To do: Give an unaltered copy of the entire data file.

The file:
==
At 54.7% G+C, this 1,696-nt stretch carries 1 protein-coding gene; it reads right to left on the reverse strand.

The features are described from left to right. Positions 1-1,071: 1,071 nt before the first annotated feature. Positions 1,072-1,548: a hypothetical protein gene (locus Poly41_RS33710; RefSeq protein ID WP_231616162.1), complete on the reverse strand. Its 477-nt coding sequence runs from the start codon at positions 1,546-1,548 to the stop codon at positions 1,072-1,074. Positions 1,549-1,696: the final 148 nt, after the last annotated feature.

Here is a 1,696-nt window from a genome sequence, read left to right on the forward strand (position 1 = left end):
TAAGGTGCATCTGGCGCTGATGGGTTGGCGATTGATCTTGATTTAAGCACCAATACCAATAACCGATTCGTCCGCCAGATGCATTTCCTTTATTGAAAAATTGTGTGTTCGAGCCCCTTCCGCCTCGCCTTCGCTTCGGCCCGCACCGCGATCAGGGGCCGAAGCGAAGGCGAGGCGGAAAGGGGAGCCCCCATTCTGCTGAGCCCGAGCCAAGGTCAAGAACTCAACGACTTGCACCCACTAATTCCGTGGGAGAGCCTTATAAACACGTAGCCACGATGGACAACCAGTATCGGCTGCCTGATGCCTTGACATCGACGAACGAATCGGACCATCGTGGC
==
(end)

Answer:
At 54.7% G+C, this 1,696-nt stretch carries 1 protein-coding gene; it reads right to left on the reverse strand.

The features are described from left to right. Positions 1-1,071: 1,071 nt before the first annotated feature. Positions 1,072-1,548: a hypothetical protein gene (locus Poly41_RS33710; RefSeq protein ID WP_231616162.1), complete on the reverse strand. Its 477-nt coding sequence runs from the start codon at positions 1,546-1,548 to the stop codon at positions 1,072-1,074. Positions 1,549-1,696: the final 148 nt, after the last annotated feature.

Here is a 1,696-nt window from a genome sequence, read left to right on the forward strand (position 1 = left end):
TAAGGTGCATCTGGCGCTGATGGGTTGGCGATTGATCTTGATTTAAGCACCAATACCAATAACCGATTCGTCCGCCAGATGCATTTCCTTTATTGAAAAATTGTGTGTTCGAGCCCCTTCCGCCTCGCCTTCGCTTCGGCCCGCACCGCGATCAGGGGCCGAAGCGAAGGCGAGGCGGAAAGGGGAGCCCCCATTCTGCTGAGCCCGAGCCAAGGTCAAGAACTCAACGACTTGCACCCACTAATTCCGTGGGAGAGCCTTATAAACACGTAGCCACGATGGACAACCAGTATCGGCTGCCTGATGCCTTGACATCGACGAACGAATCGGACCATCGTGGC